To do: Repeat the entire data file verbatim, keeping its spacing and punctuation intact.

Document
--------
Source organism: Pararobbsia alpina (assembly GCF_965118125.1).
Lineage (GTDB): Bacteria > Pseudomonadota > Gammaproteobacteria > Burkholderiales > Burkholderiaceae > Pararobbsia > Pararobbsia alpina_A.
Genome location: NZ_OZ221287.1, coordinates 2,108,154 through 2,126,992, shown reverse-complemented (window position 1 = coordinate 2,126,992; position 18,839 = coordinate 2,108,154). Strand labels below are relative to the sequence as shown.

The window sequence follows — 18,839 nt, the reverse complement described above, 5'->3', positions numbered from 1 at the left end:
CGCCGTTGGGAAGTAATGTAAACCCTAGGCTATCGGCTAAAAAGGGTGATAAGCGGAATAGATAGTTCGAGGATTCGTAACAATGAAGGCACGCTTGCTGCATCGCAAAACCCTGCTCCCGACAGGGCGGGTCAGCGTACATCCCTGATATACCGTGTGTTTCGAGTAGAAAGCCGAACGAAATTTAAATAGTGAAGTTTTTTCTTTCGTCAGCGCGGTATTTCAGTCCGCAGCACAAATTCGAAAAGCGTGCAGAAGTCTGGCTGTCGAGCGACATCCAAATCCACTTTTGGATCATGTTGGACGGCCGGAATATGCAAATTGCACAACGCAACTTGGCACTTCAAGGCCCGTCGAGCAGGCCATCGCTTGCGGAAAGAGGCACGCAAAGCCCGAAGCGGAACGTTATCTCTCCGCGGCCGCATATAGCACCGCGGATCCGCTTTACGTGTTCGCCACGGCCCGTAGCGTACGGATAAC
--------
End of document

Source organism: Pararobbsia alpina (assembly GCF_965118125.1).
Lineage (GTDB): Bacteria > Pseudomonadota > Gammaproteobacteria > Burkholderiales > Burkholderiaceae > Pararobbsia > Pararobbsia alpina_A.
Genome location: NZ_OZ221287.1, coordinates 2,108,154 through 2,126,992, shown reverse-complemented (window position 1 = coordinate 2,126,992; position 18,839 = coordinate 2,108,154). Strand labels below are relative to the sequence as shown.

The window sequence follows — 18,839 nt, the reverse complement described above, 5'->3', positions numbered from 1 at the left end:
CGCCGTTGGGAAGTAATGTAAACCCTAGGCTATCGGCTAAAAAGGGTGATAAGCGGAATAGATAGTTCGAGGATTCGTAACAATGAAGGCACGCTTGCTGCATCGCAAAACCCTGCTCCCGACAGGGCGGGTCAGCGTACATCCCTGATATACCGTGTGTTTCGAGTAGAAAGCCGAACGAAATTTAAATAGTGAAGTTTTTTCTTTCGTCAGCGCGGTATTTCAGTCCGCAGCACAAATTCGAAAAGCGTGCAGAAGTCTGGCTGTCGAGCGACATCCAAATCCACTTTTGGATCATGTTGGACGGCCGGAATATGCAAATTGCACAACGCAACTTGGCACTTCAAGGCCCGTCGAGCAGGCCATCGCTTGCGGAAAGAGGCACGCAAAGCCCGAAGCGGAACGTTATCTCTCCGCGGCCGCATATAGCACCGCGGATCCGCTTTACGTGTTCGCCACGGCCCGTAGCGTACGGATAAC